Does a VPN help with internet speed? [Fastest VPNs 2022]
In some cases, ISP-specific issues can slow down your connection. If this happens to you, hiding the type of traffic you are sending can work around these issues. So, does a VPN help with internet speed? Generally, no, but there are some notable exceptions.
Key points to remember:
- In most cases, you will notice a slight drop in your internet connection speed when you connect to a VPN.
- If your ISP throttles certain types of traffic or has poor peering with other networks, the reverse may be true.
- If your VPN drastically reduces your bandwidth, try changing servers and protocols before considering a provider with faster VPN speeds.
In this article, we’ll cover instances where VPN connection speeds might exceed normal internet connection speeds. Beyond that, we’ll look at the far more common scenario of slow VPN connection speeds and how you could improve them.
Yes, VPNs will generally slow down your internet speed at least somewhat. However, unless your internet connection is very slow initially, the effect usually won’t be too noticeable. There are also rare cases where a VPN can actually improve your connection speed.
The fastest VPNs we’ve tested at Cloudwards are ExpressVPN, Surfshark, StrongVPN, and ProtonVPN.
How Does a VPN Help With Internet Speed?
Most of the time, you won’t get a speed boost from using a VPN. This is because a VPN cannot actually increase the amount of bandwidth you have beyond what your connection is capable of. That said, there are a few exceptions to this.
The main one you might encounter is ISP throttling. In jurisdictions with poor net neutrality legislation, ISPs may decide to throttle certain types of internet traffic (usually things like peer-to-peer downloads or high-definition streaming) in order to limit the amount of bandwidth bandwidth you can use.
If your ISP does this, a VPN can mask the type of traffic you’re sending, making selective throttling impossible.
Another case where a VPN can improve the speed of your internet traffic is if your ISP has bad peering agreements with other networks. We won’t go into too much detail on this, but essentially a peering agreement is a contract between two networks to cooperate and transfer each other’s traffic. If your ISP doesn’t have many, it can hurt your internet speed.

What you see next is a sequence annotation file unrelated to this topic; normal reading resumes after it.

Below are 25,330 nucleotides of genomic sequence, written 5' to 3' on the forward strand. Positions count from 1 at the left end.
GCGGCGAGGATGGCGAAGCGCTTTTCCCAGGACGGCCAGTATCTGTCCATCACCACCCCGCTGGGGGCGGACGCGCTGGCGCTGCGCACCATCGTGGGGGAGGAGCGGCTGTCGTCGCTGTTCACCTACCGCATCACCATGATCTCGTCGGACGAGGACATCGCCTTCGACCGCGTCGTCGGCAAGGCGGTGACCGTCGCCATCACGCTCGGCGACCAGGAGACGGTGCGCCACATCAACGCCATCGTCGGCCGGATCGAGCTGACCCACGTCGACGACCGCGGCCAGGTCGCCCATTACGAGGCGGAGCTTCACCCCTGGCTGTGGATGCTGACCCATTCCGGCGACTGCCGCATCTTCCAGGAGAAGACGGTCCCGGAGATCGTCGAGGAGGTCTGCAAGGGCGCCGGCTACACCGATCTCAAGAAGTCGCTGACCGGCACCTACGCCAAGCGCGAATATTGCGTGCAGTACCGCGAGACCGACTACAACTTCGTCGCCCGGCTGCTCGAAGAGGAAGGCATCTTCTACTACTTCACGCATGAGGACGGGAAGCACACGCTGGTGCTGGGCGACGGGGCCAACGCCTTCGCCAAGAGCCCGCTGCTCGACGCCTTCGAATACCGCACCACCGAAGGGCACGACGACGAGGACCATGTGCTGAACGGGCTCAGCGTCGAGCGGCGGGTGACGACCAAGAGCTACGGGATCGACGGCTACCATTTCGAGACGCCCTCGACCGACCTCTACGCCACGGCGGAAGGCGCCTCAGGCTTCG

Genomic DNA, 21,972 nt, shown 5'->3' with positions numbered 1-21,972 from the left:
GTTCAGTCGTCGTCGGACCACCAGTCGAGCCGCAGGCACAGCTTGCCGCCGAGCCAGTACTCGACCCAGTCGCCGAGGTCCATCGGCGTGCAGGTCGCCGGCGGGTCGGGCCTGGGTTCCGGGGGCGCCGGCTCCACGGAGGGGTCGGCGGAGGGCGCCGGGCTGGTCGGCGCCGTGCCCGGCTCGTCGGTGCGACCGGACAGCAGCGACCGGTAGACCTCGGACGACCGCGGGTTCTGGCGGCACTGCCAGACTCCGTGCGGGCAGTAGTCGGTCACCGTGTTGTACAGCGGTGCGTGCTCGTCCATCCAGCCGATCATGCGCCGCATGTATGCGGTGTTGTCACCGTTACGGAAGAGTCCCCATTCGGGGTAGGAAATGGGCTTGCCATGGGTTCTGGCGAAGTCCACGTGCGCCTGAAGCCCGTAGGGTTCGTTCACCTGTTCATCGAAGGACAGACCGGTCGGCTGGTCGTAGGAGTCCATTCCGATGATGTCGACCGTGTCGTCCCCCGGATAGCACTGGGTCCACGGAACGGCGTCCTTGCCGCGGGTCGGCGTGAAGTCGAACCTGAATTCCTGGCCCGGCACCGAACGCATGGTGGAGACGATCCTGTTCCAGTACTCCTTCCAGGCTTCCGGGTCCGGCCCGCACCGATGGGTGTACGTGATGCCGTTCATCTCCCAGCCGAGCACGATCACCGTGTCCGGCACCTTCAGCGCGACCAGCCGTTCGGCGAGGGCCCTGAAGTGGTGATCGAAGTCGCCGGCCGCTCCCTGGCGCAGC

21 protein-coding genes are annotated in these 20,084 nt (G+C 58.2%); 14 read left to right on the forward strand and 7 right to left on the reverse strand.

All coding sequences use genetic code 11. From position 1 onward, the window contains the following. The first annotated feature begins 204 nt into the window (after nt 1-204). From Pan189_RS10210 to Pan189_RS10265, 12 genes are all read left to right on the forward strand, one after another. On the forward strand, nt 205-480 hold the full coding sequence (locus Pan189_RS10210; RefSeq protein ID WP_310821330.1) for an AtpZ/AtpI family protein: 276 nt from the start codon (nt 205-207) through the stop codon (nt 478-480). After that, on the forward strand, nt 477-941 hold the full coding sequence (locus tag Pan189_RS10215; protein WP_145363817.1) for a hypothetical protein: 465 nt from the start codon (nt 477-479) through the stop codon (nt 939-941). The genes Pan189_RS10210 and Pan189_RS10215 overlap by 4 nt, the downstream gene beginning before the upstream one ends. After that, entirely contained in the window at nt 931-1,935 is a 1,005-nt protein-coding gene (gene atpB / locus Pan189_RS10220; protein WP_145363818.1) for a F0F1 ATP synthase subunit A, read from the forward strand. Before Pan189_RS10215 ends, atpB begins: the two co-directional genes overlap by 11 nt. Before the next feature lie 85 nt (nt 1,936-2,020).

A VPN gets around this problem by hiding the origin of your data, which means other networks can’t tell it’s coming from a network with poorly configured or poorly negotiated peering agreements.
Why Do VPNs Slow Your Internet Connection?
Other than the exceptions mentioned above, using a VPN to access the internet will generally result in increased latency and slower speeds. This is because using a VPN adds a step between you and the website or server you are trying to access.
How to see if your VPN is slowing down your internet speed
Determining if your VPN is slowing you down is simple. First, connect to VPN, go to speedtest.net and run the test. Write down the result when it’s finished, then disconnect from the VPN and run the test again. This should give you a pretty good idea of the speed difference, but if you want as accurate a picture as possible, you can run a few tests and average the results.
How to speed up your virtual private network connection
If your VPN is slowing you down, there are a few things you can try to improve your speed. The first and easiest is to simply connect to another VPN server. Things like server load and physical distance can dramatically alter the speed you get, so be sure to try a few different ones.
If that doesn’t help, you can also try changing the VPN protocol. Most VPNs will default to OpenVPN, which should be fine, but it’s worth trying a few others like WireGuard or IKEv2 to see if your speed improves.
Finally, not all VPNs are created equal. If your VPN is slowing you down, no matter what server and protocol you’re using, you might want to consider switching to a faster VPN.
Ultimately, the slight decrease in internet speeds caused by most VPN providers is usually outweighed by all the security features and access to geo-restricted content you get by using a VPN connection. On top of that, there are even instances where a VPN can give you faster speeds.
If you think this might be the case for you, we recommend checking out our lists of the best VPNs to find a VPN provider that gives you the most bang for your buck while potentially improving your bandwidth.
What do you think of our explanation of why a VPN could potentially provide faster internet speeds and our troubleshooting tips for VPN speed issues? Have you encountered throttling from your ISP or poor peering? Let us know in the comments below. Thanks for the reading.